Reed Smith Client Alerts

On April 27, 2021, President Biden issued Executive Order 14026, which requires federal contractors and subcontractors to pay their service and construction employees $15.00 per hour while the employees are performing work on or in connection with a covered federal contract. This highly anticipated Executive Order (EO) builds upon former President Obama’s 2014 EO 136581 which increased the minimum wage for certain federal contractor employees to $10.10 per hour, and the most recent Department of Labor (DoL) 2020 notice2 which increased EO 13658’s minimum wage to its current hourly rate of $10.95. By January 30, 2022, service and construction contracts issued by executive departments and agencies will include a clause incorporating this wage increase in all covered contracts and contract-like instruments. Federal contractors performing under contracts subject to the Fair Labor Standards Act (FLSA), the Service Contract Act (SCA), or the Davis-Bacon Act (DBA) should assess the impact EO 14026 will have on their current and future business operations.

EO 14026 requirements

The new minimum wage increase applies to and will impact any new solicitation, and any new or renewed contract or contract-like instrument governed by the FLSA, SCA, or DBA if it is:

  1. A procurement contract for services or construction.
  2. A service contract covered by the SCA.
  3. A concessions contract.
  4. A contract with the federal government in connection with federal property or lands and related to offering services for federal employees, their dependents, or the general public.

With respect to the FLSA, the EO applies only to procurement contracts or contract-like instruments that exceed the micro-purchase threshold, as defined in 41 U.S.C. section 1902(a). The current micro-purchase threshold is $10,000. For contracts or contract-like instruments covered by the SCA or the DBA, the EO applies only to the thresholds specified in those statutes. The SCA applies to contractors and subcontractors performing services under a federal contract in excess of $2,500. The DBA applies to contractors and subcontractors performing federally funded or assisted contracts in excess of $2,000 for construction, alteration, or repair of public buildings or public works.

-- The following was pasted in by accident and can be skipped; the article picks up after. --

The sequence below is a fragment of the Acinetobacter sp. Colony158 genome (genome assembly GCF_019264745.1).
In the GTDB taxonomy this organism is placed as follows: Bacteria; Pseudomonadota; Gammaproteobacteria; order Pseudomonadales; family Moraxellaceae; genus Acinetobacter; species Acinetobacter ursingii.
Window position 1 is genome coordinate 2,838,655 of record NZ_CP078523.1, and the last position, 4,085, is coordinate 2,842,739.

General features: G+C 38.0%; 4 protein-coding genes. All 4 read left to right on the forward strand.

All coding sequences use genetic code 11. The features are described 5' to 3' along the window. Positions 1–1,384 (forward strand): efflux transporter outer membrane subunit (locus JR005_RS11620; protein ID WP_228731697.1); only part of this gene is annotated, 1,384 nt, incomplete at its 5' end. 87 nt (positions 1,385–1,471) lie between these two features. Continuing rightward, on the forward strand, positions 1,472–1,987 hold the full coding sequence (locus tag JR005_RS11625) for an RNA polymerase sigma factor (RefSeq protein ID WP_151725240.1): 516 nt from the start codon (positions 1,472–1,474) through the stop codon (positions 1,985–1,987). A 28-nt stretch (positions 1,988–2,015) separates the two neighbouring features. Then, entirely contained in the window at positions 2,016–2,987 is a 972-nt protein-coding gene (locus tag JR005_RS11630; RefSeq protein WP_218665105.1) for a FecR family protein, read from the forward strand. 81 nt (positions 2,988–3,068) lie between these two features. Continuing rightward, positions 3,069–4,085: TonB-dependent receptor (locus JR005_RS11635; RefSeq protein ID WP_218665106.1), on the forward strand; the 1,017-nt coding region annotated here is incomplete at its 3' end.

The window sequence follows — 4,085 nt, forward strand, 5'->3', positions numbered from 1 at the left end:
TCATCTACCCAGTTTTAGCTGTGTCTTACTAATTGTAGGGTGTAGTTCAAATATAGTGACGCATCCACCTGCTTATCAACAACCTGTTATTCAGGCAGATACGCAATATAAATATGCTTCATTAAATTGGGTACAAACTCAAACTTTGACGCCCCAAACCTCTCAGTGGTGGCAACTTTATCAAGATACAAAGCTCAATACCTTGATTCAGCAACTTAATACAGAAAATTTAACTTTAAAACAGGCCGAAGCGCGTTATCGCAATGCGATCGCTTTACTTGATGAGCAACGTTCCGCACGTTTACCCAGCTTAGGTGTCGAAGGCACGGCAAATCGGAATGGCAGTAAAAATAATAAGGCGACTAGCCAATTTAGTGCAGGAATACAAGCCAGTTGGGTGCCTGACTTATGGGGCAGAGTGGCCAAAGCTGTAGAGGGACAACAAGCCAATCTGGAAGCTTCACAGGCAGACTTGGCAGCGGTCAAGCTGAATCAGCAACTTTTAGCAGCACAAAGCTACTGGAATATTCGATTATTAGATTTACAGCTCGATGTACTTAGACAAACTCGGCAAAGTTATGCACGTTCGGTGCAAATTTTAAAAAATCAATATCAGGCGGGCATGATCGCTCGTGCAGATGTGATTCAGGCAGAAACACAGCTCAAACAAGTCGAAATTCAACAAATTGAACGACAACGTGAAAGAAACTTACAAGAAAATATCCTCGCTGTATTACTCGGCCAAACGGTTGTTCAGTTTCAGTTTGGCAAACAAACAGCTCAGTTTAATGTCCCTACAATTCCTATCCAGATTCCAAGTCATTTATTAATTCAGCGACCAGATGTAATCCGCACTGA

The minimum wage requirements imposed by the EO are separate and distinct legal obligations from the DBA and SCA prevailing wage requirements. For practical purposes, this means that if a contract is subject to the DBA or SCA and, based on the classification of work performed, the prevailing wage rate on the applicable DBA or SCA wage determination is less than the EO’s minimum wage, the contractor must pay the EO minimum wage. If the applicable DBA or SCA rate is higher than the EO rate, the contractor must pay the higher prevailing rate to the DBA- or SCA-covered employee in order to comply with the DBA or SCA. Additionally, the minimum wage requirements of the EO are separate and distinct from the wage rates under FLSA section 14(c). If the commensurate wage rate paid to that employee is less than the EO minimum wage, the contractor must pay no less than the higher EO minimum wage rate. If the commensurate wage due is higher than the EO minimum wage, however, the contractor must pay the employee the higher commensurate wage.

Significantly, the EO is inapplicable to grants, contracts, contract-like instruments, or agreements with Indian Tribes under the Indian Self-Determination and Education Assistance Act (Public Law 93-638), as amended, or any contracts or contract-like instruments expressly excluded by the regulations issued pursuant to section 4(a) of the EO.